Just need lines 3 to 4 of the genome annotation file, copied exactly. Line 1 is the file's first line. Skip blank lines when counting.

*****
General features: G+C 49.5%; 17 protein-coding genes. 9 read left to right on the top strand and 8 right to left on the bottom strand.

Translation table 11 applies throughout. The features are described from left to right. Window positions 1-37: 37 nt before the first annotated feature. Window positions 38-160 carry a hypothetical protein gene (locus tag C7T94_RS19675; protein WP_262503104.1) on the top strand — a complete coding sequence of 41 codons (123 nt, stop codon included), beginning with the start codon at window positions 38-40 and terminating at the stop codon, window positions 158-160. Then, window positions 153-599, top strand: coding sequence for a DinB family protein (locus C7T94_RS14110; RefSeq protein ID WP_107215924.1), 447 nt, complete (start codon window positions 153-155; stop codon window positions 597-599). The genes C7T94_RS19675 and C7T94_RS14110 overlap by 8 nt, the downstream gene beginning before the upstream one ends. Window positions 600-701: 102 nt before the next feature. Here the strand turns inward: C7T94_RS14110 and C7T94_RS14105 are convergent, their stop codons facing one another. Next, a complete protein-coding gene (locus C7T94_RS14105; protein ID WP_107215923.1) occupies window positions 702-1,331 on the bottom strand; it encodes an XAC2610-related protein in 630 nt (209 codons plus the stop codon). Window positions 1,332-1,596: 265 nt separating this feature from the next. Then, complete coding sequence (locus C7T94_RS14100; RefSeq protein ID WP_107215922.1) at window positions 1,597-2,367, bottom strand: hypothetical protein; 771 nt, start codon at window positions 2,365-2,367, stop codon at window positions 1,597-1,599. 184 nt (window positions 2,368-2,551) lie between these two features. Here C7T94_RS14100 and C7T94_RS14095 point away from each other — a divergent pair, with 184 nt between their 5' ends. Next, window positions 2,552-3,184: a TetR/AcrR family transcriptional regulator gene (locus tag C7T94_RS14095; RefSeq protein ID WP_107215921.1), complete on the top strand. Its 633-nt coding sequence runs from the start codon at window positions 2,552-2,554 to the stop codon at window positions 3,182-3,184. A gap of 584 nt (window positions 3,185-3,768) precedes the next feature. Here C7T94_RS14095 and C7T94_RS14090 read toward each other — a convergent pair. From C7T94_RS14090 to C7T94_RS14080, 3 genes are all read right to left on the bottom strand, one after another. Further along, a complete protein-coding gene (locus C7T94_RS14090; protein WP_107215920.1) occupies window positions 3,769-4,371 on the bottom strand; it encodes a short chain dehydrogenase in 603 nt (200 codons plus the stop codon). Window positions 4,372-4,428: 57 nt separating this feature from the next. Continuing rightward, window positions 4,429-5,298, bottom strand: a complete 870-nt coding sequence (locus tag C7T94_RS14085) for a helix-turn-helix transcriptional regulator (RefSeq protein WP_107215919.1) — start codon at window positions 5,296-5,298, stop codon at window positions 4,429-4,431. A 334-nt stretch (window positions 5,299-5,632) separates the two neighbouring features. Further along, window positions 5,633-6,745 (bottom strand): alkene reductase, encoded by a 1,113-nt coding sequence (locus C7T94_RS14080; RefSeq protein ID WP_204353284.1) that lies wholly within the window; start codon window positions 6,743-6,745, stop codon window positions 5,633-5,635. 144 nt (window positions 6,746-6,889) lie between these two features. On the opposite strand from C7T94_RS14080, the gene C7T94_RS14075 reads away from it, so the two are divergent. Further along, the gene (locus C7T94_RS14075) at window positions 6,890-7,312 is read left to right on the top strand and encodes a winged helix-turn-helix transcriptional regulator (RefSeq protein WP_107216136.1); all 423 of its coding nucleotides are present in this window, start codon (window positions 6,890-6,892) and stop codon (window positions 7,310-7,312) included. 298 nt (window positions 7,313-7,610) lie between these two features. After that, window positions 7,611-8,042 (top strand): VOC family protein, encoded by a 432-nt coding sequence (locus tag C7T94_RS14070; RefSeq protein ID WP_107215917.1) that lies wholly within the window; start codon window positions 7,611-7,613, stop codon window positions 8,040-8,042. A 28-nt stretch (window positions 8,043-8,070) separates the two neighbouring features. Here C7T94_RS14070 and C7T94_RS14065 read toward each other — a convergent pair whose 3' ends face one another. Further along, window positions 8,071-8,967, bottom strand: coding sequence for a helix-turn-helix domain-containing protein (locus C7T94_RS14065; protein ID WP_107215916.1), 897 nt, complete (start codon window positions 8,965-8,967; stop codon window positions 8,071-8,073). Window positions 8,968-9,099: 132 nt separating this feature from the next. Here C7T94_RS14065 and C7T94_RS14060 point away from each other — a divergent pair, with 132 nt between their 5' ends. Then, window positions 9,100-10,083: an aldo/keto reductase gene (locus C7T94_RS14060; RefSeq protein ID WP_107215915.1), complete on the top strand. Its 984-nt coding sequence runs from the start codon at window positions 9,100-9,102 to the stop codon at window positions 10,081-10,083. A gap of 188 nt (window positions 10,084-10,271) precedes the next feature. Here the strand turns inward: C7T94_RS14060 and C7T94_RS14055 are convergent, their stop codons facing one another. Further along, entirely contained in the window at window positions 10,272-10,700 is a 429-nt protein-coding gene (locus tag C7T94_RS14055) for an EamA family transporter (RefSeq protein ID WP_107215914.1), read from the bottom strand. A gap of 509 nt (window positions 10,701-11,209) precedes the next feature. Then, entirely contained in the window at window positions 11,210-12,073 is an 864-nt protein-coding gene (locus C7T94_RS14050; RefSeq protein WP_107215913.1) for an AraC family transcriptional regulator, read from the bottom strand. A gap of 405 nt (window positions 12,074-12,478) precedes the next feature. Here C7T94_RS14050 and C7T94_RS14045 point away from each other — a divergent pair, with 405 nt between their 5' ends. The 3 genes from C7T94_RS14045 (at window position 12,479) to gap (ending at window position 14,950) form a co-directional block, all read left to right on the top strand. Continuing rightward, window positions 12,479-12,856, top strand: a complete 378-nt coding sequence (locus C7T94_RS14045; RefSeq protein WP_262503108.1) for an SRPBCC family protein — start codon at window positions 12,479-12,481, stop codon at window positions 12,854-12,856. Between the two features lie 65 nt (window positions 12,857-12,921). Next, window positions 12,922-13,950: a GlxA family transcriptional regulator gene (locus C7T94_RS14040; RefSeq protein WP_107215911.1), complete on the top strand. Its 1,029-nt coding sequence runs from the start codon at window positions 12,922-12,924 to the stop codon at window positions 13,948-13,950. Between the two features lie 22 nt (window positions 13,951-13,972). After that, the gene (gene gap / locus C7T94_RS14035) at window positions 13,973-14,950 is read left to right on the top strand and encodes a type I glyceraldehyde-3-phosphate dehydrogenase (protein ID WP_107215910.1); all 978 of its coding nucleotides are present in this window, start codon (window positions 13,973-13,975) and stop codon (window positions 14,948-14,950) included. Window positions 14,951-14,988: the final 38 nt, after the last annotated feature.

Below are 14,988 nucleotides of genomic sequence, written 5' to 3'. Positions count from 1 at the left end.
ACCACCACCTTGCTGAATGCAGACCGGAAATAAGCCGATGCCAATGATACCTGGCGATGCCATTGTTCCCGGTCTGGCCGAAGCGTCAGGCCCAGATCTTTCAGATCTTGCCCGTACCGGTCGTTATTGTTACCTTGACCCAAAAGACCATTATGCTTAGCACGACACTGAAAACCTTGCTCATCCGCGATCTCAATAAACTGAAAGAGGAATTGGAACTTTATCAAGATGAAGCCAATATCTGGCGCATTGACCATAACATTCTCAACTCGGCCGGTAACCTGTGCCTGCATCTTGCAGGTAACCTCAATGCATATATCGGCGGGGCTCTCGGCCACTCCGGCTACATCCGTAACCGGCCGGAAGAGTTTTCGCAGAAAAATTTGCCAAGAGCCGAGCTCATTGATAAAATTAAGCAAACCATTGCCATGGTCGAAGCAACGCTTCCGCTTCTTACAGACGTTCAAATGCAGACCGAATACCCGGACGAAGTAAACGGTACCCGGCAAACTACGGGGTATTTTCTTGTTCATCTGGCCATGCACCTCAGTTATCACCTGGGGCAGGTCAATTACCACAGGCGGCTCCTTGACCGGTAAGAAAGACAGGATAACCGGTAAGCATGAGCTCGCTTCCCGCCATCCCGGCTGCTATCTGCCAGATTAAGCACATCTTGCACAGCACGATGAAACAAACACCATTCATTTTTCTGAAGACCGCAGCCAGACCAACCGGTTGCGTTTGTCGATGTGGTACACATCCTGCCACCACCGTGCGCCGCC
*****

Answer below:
Below are 14,988 nucleotides of genomic sequence, written 5' to 3'. Positions count from 1 at the left end.
ACCACCACCTTGCTGAATGCAGACCGGAAATAAGCCGATGCCAATGATACCTGGCGATGCCATTGTTCCCGGTCTGGCCGAAGCGTCAGGCCCAGATCTTTCAGATCTTGCCCGTACCGGTCGTTATTGTTACCTTGACCCAAAAGACCATTATGCTTAGCACGACACTGAAAACCTTGCTCATCCGCGATCTCAATAAACTGAAAGAGGAATTGGAACTTTATCAAGATGAAGCCAATATCTGGCGCATTGACCATAACATTCTCAACTCGGCCGGTAACCTGTGCCTGCATCTTGCAGGTAACCTCAATGCATATATCGGCGGGGCTCTCGGCCACTCCGGCTACATCCGTAACCGGCCGGAAGAGTTTTCGCAGAAAAATTTGCCAAGAGCCGAGCTCATTGATAAAATTAAGCAAACCATTGCCATGGTCGAAGCAACGCTTCCGCTTCTTACAGACGTTCAAATGCAGACCGAATACCCGGACGAAGTAAACGGTACCCGGCAAACTACGGGGTATTTTCTTGTTCATCTGGCCATGCACCTCAGTTATCACCTGGGGCAGGTCAATTACCACAGGCGGCTCCTTGACCGGTAAGAAAGACAGGATAACCGGTAAGCATGAGCTCGCTTCCCGCCATCCCGGCTGCTATCTGCCAGATTAAGCACATCTTGCACAGCACGATGAAACAAACACCATTCATTTTTCTGAAGACCGCAGCCAGACCAACCGGTTGCGTTTGTCGATGTGGTACACATCCTGCCACCACCGTGCGCCGCC